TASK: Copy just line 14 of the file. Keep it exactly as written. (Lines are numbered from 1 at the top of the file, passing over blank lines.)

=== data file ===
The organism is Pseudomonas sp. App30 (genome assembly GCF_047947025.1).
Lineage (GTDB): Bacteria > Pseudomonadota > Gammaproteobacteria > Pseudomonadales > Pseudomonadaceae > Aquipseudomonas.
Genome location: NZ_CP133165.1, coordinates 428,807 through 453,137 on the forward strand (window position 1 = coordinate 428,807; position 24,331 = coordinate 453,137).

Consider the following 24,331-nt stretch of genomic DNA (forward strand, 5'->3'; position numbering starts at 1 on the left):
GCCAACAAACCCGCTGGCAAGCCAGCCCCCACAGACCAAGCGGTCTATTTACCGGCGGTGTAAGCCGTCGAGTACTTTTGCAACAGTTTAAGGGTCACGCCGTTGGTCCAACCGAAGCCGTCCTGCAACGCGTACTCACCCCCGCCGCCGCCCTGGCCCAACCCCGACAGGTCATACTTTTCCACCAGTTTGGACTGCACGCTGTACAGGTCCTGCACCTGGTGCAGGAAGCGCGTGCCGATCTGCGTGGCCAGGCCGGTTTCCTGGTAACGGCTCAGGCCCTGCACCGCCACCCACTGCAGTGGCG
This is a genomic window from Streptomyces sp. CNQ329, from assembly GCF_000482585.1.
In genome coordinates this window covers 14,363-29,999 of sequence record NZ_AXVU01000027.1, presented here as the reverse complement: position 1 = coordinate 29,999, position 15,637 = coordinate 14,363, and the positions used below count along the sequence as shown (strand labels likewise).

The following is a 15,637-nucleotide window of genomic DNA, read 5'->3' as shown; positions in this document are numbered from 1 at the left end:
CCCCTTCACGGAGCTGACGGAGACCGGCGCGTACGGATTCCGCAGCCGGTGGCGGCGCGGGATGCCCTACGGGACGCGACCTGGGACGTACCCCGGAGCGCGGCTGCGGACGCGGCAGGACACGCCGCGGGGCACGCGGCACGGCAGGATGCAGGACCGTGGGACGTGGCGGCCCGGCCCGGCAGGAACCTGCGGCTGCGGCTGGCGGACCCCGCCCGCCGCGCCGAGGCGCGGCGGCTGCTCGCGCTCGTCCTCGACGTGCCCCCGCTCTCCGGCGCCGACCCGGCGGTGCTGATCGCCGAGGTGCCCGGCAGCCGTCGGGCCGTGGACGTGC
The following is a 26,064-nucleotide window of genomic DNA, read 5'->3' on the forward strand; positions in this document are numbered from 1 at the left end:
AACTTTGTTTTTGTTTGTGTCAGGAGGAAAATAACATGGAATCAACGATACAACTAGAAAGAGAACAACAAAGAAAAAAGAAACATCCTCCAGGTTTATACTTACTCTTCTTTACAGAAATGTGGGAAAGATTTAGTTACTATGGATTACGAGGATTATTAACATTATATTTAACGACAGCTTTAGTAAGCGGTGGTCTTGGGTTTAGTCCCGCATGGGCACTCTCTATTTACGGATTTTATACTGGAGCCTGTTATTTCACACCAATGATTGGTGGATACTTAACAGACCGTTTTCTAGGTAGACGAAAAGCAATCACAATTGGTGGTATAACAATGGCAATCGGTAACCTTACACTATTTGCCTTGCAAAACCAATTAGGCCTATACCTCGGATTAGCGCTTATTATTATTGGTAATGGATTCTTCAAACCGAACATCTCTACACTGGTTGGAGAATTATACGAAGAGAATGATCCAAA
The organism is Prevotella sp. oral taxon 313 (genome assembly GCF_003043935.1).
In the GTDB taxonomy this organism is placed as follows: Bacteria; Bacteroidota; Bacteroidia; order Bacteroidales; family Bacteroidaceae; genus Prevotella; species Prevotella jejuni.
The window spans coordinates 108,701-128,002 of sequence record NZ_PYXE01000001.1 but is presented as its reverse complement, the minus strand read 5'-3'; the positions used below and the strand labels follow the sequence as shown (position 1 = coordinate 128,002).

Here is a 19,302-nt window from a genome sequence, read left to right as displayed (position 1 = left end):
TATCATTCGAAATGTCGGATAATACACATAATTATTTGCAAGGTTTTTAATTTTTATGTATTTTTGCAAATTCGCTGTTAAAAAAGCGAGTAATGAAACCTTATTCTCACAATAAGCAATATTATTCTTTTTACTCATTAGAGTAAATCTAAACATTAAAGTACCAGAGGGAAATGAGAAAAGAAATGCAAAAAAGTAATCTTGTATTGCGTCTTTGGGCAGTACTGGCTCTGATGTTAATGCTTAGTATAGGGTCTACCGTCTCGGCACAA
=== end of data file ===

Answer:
The window spans coordinates 108,701-128,002 of sequence record NZ_PYXE01000001.1 but is presented as its reverse complement, the minus strand read 5'-3'; the positions used below and the strand labels follow the sequence as shown (position 1 = coordinate 128,002).